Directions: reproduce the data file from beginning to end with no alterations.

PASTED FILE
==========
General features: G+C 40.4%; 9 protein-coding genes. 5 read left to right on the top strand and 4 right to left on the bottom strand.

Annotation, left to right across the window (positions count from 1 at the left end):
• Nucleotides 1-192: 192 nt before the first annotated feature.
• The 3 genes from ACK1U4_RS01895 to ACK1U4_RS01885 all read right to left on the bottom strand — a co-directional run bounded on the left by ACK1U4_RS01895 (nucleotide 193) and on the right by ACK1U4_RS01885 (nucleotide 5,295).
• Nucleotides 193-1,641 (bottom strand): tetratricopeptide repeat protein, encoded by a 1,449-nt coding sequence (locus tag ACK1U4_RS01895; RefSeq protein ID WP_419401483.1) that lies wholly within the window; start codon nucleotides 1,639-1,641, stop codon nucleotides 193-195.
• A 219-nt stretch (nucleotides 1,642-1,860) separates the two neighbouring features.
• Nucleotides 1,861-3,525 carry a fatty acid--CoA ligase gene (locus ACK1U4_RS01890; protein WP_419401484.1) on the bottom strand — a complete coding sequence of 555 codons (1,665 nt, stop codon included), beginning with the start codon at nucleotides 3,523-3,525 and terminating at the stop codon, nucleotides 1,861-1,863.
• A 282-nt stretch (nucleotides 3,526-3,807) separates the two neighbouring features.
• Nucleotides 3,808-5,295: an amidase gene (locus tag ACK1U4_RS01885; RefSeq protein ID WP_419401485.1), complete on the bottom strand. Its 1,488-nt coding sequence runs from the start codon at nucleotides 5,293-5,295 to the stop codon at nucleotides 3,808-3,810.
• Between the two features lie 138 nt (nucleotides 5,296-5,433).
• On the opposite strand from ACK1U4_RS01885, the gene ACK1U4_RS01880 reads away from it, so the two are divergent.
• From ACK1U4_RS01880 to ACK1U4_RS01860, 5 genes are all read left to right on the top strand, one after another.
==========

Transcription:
General features: G+C 40.4%; 9 protein-coding genes. 5 read left to right on the top strand and 4 right to left on the bottom strand.

Annotation, left to right across the window (positions count from 1 at the left end):
• Nucleotides 1-192: 192 nt before the first annotated feature.
• The 3 genes from ACK1U4_RS01895 to ACK1U4_RS01885 all read right to left on the bottom strand — a co-directional run bounded on the left by ACK1U4_RS01895 (nucleotide 193) and on the right by ACK1U4_RS01885 (nucleotide 5,295).
• Nucleotides 193-1,641 (bottom strand): tetratricopeptide repeat protein, encoded by a 1,449-nt coding sequence (locus tag ACK1U4_RS01895; RefSeq protein ID WP_419401483.1) that lies wholly within the window; start codon nucleotides 1,639-1,641, stop codon nucleotides 193-195.
• A 219-nt stretch (nucleotides 1,642-1,860) separates the two neighbouring features.
• Nucleotides 1,861-3,525 carry a fatty acid--CoA ligase gene (locus ACK1U4_RS01890; protein WP_419401484.1) on the bottom strand — a complete coding sequence of 555 codons (1,665 nt, stop codon included), beginning with the start codon at nucleotides 3,523-3,525 and terminating at the stop codon, nucleotides 1,861-1,863.
• A 282-nt stretch (nucleotides 3,526-3,807) separates the two neighbouring features.
• Nucleotides 3,808-5,295: an amidase gene (locus tag ACK1U4_RS01885; RefSeq protein ID WP_419401485.1), complete on the bottom strand. Its 1,488-nt coding sequence runs from the start codon at nucleotides 5,293-5,295 to the stop codon at nucleotides 3,808-3,810.
• Between the two features lie 138 nt (nucleotides 5,296-5,433).
• On the opposite strand from ACK1U4_RS01885, the gene ACK1U4_RS01880 reads away from it, so the two are divergent.
• From ACK1U4_RS01880 to ACK1U4_RS01860, 5 genes are all read left to right on the top strand, one after another.